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Red Light Cameras Are For Our Safety

 Re: A recent front page story in a local daily newspaper on red-light cameras. If we follow the "logic" of that daily newspaper of publishing the intersections with the most red light camera violations, then why not publish a complete list of banks in the state with the most security? That way robbers will know which banks they should target next. Why not publish a list of roads where drivers have been cited most often for reckless driving or hitting pedestrians? This way those who drive recklessly or hit pedestrians will know which roads to target and which ones to avoid? BTW--In the story I noted the newspaper only quoted those opposed to red light cameras or the vendors who profit from their installation. Why didn't the paper quote drivers, like me, who support this enforcement? Yes, I did receive a summons on one of those violations. I thought it was totally wrong, but upon reviewing the video that was linked to my summons I saw it was justified and paid my fine. If drivers don't want to get fined they should just not commit the violation. Also, are those opposed to the cameras willing to pay the costs of added traffic enforcement officers and leave it up to their discretion and eyesight about who gets a ticket? Or do they, as I suspect, just want our roads to be like the Wild Wild West with no enforcement, everyone doing as they pleased and the poor victims be damned? Since my stance was obviously opposite that of the newspaper in question, however, as in the past, my letter was not published in said daily newspaper. Since an intersection in Springfield was quoted as that with the second highest number of tickets issued in the state I have chosen this forum in which to raise this issue.
BART FRAENKEL December 30, 2013 at 03:39 PM
When the topic of 'Red Light Camera's' was first discussed by the TC, it was considered a method of creating better public safety by the governing body. In fairness, there were opponents of the camera's who felt it would have the opposite affect and result in people speeding thru the intersections or slamming on their brakes to avoid getting caught while the light changed. It was not suppose to be a revenue generating proposition. I would like to know if the yellow light at the Maple and Morris Ave intersection is timed the same as the other lights in Springfield. I've driven thru the light many times and to my untrained (and untimed) eye, it seems to change much quicker than at other lights. If that is the case, then I would strongly suggest something be done about it. If it is not the case, I would ask the current governing body to make a public statement that put's that argument to rest because many local residents have expressed the same concern.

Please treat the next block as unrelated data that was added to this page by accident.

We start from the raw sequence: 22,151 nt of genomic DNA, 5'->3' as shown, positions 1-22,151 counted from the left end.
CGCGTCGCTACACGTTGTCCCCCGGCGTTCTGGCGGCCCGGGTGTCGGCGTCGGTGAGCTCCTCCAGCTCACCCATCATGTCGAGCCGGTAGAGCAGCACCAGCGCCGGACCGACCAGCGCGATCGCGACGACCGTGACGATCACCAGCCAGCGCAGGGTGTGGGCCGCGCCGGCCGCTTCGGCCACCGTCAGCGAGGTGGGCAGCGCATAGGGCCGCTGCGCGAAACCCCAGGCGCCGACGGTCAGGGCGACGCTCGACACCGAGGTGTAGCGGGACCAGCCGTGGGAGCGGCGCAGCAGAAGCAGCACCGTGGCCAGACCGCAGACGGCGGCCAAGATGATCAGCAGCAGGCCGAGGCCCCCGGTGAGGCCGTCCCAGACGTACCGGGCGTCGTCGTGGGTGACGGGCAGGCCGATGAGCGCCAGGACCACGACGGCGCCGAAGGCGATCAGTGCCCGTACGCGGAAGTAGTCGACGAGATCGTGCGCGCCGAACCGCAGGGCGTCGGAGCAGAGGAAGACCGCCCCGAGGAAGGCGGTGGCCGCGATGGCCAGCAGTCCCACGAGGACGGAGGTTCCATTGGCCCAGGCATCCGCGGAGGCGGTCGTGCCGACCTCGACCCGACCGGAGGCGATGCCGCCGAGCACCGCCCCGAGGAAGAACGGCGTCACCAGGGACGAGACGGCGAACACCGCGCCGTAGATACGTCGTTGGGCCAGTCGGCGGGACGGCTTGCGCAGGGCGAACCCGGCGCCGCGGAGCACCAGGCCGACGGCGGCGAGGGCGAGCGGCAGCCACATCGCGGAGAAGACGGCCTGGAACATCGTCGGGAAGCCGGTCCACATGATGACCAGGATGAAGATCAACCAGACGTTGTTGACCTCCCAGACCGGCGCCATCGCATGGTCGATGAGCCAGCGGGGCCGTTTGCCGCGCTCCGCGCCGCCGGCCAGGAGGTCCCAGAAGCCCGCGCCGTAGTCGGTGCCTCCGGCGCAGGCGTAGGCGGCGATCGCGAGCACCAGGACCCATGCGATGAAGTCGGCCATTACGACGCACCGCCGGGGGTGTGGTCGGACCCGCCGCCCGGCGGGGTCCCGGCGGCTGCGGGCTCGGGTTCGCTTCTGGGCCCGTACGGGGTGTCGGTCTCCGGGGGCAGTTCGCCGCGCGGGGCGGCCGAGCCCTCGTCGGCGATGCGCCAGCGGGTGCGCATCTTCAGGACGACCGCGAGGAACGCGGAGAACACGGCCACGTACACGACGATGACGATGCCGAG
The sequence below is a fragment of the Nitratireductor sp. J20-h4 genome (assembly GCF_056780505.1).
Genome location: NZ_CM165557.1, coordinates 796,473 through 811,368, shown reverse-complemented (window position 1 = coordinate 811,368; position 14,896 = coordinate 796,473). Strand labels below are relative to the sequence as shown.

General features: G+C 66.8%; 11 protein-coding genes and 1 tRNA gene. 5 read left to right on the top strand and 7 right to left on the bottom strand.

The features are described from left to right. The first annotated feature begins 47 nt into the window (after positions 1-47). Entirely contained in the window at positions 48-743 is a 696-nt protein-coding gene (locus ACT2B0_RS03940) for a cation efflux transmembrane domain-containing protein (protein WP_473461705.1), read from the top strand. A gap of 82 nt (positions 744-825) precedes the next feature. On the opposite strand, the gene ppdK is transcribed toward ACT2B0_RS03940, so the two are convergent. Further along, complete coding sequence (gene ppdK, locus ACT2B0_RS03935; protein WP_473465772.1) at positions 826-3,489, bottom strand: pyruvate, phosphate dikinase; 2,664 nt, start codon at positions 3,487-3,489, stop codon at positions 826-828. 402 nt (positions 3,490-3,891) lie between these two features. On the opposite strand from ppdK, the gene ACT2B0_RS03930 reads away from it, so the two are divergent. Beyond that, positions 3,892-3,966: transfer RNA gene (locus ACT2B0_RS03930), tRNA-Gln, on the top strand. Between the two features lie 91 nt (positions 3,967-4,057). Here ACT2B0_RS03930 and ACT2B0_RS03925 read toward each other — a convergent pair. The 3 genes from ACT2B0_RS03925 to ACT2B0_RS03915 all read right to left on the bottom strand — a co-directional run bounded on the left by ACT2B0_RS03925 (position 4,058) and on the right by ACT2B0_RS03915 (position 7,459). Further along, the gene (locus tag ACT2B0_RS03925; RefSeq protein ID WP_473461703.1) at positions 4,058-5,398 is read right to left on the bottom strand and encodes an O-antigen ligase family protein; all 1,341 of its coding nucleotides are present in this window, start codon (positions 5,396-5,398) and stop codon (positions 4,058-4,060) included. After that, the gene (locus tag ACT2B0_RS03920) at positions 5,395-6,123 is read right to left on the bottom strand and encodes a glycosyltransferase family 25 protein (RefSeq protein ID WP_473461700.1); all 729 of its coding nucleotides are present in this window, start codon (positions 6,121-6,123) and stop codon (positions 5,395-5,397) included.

Bob Faszczewski December 30, 2013 at 05:08 PM
Any careful driver should not be trying to "beat" a light by "speeding through" an intersection. If you are using the right amount of care you should be prepared to stop in case any light changes and there should be no reason to slam on your brakes. But, of course, on our Wild West roadways rules of the road go out the window in favor of "I make my own rules--the hell with the law."
BART FRAENKEL December 31, 2013 at 01:22 PM
That was my argument originally when this was first brought before the TC, but in reality we know that at some point while driving everyone finds themselves in more of a rush, and at those times, they push the limits. I really don't believe NJ has Wild West roadways as you (Bob) have described them. Beyond that, my concern is that drivers have an innate ability or inner clock where they are use to the yellow light staying on a certain amount of time. If the timing at this particular intersection is quicker than anywhere else in town, that in itself could cause a problem.

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